The VIA P4PB is both fully featured and a good looker.  Set off against a blue PCB, the red jumpers and secondary IDE ports and yellow USB 2.0 headers really stand out.  This makes it easier to find that jumper that you need to disable, but usually can't find quickly enough.  Even though there are many features on board, everything appears to be laid out cleanly without too much crowding of any one area.  The ATX connections are placed to either side of the CPU, far enough away to prevent hindering the airflow in and around the processor.  Also, the majority of the capacitors reside either alongside the CPU bracket or between the socket and I/O connections, allowing for easier access to the jumpers and headers.


There are three 184-pin DDR memory slots, which in theory can support up to 3GB of DDR400, 1GB more than its Intel counterparts.  We did not have the opportunity to test the board with all three banks filled, and have a strong feeling that stability would be hard to attain in such a setup with DDR400 memory.  A standard gripe about the placement of the PCI slots was the close proximity to the AGP card, but this is usually the case with a board that has this many slots.  Speaking of which, there are 8 slots in total:  a 1.5V AGP 8x slot, 6 32-bit PCI slots, as well as one CNR slot.  The AGP slot uses a standard plastic retention clip to keep the card locked in place, a feature found on most modern boards.

Other device connections are provided by two ATA133 ports placed along the edge near the middle of the board as well as the floppy drive connector.  The aforementioned red secondary and RAID capable IDE ports, are placed at the far end of the board, perpendicular to airflow from a front-mounted case fan.  These ports are controlled by the nearby Promise 20276 ATA133 RAID controller, a common chipset for ATA133 RAID support.  As this is considered more of a "lite" controller, it only supports RAID 0 or 1, but not both.

Normally, the VT8235 SouthBridge would provide support for up to six USB 2.0 ports, but the addition of VIA's VT6202 Host Controller added an extra four USB 2.0 ports bringing the total to a whopping 10 ports!  Included in the bundle was a bracket that had four ports, while the other four would be well suited to be used with cases with front mounted USB ports.  Also integrated into the SouthBridge was the Ethernet MAC, which along with the VIA VT6103 Physical Layer Device provided 10/100Mbps LAN support.  Rounding out the features was the on-board audio support which came from C-Media's CMI8738 6-channel audio controller.  There are CD-in, AUX-in, Modem-in, and S/PDIF headers on the board, as well as another bracket that had optical and coaxial audio jacks for a complete audio solution.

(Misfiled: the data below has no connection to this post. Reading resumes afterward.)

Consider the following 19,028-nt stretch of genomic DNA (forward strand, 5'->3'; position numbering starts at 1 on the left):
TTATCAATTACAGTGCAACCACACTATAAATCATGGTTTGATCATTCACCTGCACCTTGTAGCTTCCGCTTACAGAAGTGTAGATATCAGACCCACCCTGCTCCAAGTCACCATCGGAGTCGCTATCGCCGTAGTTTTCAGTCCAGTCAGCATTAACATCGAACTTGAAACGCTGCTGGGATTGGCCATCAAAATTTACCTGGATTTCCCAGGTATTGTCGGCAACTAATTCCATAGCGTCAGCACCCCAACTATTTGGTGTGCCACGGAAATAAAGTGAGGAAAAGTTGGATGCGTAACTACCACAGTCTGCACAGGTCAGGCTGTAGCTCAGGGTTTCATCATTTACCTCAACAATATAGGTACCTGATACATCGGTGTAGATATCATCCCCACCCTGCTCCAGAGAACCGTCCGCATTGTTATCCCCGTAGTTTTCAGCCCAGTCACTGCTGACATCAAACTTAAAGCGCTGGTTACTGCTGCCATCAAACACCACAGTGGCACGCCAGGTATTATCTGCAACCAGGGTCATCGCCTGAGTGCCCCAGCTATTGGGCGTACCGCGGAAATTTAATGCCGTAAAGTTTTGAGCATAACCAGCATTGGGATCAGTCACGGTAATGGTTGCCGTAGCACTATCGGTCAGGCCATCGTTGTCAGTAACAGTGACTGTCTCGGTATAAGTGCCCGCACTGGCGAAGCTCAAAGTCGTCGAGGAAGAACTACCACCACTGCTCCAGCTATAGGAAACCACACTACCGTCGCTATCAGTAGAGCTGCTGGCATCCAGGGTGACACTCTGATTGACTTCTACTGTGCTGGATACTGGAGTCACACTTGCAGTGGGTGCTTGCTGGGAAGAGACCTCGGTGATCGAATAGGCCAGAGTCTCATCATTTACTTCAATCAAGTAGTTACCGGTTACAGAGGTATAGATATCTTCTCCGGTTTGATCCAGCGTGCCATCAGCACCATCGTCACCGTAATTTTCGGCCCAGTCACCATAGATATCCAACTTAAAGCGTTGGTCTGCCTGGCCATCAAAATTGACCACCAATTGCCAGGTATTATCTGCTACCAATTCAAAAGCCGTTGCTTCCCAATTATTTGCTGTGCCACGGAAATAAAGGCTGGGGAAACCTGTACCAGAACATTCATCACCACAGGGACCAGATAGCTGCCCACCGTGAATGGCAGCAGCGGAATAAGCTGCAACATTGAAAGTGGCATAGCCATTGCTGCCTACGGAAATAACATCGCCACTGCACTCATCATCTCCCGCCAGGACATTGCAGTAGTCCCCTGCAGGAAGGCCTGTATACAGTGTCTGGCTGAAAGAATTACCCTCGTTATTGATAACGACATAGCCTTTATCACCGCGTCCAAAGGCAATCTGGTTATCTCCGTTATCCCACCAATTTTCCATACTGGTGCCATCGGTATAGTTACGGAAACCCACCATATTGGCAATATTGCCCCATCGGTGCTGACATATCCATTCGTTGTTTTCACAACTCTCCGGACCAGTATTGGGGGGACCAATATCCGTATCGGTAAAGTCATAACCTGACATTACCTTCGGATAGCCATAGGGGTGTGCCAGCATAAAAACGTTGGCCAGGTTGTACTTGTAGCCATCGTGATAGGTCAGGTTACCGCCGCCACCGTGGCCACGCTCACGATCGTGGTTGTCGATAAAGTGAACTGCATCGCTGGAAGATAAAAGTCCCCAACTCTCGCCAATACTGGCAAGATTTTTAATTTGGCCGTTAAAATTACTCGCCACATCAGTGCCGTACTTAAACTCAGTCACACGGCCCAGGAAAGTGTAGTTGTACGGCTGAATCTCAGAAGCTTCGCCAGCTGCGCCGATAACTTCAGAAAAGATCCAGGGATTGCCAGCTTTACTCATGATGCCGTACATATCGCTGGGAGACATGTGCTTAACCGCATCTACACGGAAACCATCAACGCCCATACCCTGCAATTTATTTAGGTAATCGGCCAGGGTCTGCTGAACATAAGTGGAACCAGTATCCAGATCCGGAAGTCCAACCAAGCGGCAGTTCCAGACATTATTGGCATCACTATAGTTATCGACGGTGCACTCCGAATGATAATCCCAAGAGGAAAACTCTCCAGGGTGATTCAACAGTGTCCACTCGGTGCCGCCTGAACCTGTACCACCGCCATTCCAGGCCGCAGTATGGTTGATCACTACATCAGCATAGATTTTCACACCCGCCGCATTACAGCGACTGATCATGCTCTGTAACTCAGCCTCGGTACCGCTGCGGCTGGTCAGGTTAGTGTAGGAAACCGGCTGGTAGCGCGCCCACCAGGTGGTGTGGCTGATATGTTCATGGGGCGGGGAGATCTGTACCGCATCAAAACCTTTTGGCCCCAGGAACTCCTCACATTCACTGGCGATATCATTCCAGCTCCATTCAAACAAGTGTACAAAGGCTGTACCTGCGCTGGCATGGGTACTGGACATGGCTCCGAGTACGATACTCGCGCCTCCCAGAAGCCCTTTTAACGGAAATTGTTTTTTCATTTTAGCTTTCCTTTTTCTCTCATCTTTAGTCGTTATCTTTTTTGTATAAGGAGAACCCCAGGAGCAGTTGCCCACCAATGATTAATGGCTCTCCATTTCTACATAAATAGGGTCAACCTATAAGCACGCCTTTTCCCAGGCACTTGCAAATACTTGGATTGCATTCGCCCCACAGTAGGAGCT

The external connections included the standard PS/2, parallel, and serial ports.  There also were three standard audio jacks, a game port, 2 USB 2.0 ports and the RJ-45 LAN connection.  Add in the other two brackets, and you can see that a whole range of devices can easily be connected to the system.  Going one step further, VIA has also included a card reader breakout box, a boon to those of us with digital cameras.  It fits into a standard 3 1/2" bay and can read memory sticks, smart cards, and secure digital cards.  It would be nice to see companies move away from these three types and perhaps provide readers for some other types such as Compact Flash, which are a bit more common in cameras.  Another handy little addition, seen in the last photo, was a power adapter which converts the line from an older power supply unit, into the two connections needed for P4 boards.  This actually came into use during this review when the PSU we were using failed, and we didn't have a P4-capable unit ready to go.  We quickly dismantled an older P3 rig we had nearby, put the power adapter on, and were back up and running in no time.


The AWARD BIOS used for VIA P4PB Ultra was a little bland, in that it covered all of the bases without anything truly new thrown into the mix.  We found the usual options for the CAS latencies and Command Rate as well as setting the AGP Mode and Aperature Size.  Memory timings can be switched between 133, 166, and 200MHz and the CPU can be set anywhere between 133 and 200MHz.  For use in overclocking the AGP volatges can be raised from 1.5V to 1.8V in 0.1 increments and the DRAM between 2.5V and 2.8V.  Oddly, the CPU voltage choices were much more limited, only allowing us to add up to an additional 0.1V, and possibly limiting us from overclocking further.  The good news is, this oversight can easily be corrected with a BIOS revision, so keep an eye out for that.



We set up the system using all of the optimal defaults but did run into a few issues.  The system would not restart after making any changes in the BIOS.  We had to disconnect power to the board before we could get it to boot again correctly.  Although there were presets for the RAM (Fast, Turbo, etc.), we chose to manually edit the CAS ratings, putting in 2-2-5-2 with a Command Rate of 1T, and did not suffer from any stability issues using DDR333 timings.  Raising the memory to DDR400 speeds would invariably cause Windows to crash, until we set the CAS Latency back to 2.5, possibly hindering performance by doing so.  Since we were using good quality Corsair PC3200 RAM, we are fairly certain this was not the issue.